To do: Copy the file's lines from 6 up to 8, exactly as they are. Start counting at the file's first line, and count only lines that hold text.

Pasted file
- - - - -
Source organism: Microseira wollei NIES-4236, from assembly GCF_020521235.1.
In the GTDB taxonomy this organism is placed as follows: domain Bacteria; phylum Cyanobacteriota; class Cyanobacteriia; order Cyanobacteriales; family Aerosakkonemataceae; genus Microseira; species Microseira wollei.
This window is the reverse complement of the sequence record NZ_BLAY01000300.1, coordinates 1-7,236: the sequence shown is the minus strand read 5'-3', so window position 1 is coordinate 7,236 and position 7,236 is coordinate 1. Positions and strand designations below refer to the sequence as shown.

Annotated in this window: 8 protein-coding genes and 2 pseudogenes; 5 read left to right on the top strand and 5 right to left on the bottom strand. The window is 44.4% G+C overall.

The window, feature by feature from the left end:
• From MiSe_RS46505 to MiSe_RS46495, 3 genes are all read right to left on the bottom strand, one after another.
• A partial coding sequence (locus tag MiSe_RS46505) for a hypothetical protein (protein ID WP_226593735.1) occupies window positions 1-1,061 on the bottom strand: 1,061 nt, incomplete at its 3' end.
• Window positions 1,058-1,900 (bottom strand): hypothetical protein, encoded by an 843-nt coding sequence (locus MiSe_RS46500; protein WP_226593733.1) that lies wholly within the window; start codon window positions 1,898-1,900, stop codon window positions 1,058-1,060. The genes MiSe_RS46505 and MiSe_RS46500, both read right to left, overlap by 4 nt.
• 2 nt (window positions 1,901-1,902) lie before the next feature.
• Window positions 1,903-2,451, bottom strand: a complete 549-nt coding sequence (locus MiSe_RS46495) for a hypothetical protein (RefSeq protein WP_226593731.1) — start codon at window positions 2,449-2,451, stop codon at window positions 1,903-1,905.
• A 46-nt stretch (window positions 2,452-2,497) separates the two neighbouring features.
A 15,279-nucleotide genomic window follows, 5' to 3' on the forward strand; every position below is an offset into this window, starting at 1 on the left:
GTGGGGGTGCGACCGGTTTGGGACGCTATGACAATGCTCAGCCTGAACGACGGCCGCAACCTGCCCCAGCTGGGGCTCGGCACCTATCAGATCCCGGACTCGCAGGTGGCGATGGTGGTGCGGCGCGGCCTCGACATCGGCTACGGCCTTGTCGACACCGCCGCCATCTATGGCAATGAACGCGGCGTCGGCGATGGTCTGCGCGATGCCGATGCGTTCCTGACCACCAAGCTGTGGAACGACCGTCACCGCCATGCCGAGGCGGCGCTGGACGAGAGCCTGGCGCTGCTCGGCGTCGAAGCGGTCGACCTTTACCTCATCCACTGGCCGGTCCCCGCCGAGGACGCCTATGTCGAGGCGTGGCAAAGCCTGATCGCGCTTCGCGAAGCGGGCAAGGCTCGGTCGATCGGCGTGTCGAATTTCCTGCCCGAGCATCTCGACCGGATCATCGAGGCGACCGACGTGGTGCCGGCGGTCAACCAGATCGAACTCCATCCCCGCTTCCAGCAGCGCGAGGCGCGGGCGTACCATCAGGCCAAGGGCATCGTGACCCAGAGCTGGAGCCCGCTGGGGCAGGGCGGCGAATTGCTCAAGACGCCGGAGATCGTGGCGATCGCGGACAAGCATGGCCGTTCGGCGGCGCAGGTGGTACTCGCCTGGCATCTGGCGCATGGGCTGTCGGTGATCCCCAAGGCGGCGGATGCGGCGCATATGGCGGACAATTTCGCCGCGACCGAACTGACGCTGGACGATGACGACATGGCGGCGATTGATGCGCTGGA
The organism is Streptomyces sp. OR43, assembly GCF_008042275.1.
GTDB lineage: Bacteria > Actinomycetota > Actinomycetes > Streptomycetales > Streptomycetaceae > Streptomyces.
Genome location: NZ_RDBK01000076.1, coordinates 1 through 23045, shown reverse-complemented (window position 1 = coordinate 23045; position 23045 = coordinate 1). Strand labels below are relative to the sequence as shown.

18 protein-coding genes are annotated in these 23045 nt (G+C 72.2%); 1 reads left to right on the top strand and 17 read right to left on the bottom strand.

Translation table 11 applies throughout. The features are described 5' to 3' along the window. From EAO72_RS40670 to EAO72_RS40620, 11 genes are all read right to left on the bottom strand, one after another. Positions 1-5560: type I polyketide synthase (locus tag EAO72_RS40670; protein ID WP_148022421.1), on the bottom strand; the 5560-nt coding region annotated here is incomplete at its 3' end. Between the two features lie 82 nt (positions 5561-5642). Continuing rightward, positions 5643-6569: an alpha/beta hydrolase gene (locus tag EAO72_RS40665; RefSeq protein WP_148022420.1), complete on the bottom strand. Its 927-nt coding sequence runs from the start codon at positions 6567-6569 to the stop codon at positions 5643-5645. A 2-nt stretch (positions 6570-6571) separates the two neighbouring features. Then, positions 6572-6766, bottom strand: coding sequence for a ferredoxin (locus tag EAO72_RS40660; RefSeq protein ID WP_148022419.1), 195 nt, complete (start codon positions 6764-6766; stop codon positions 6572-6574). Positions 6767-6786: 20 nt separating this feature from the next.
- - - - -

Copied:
• From MiSe_RS46505 to MiSe_RS46495, 3 genes are all read right to left on the bottom strand, one after another.
• A partial coding sequence (locus tag MiSe_RS46505) for a hypothetical protein (protein ID WP_226593735.1) occupies window positions 1-1,061 on the bottom strand: 1,061 nt, incomplete at its 3' end.
• Window positions 1,058-1,900 (bottom strand): hypothetical protein, encoded by an 843-nt coding sequence (locus MiSe_RS46500; protein WP_226593733.1) that lies wholly within the window; start codon window positions 1,898-1,900, stop codon window positions 1,058-1,060. The genes MiSe_RS46505 and MiSe_RS46500, both read right to left, overlap by 4 nt.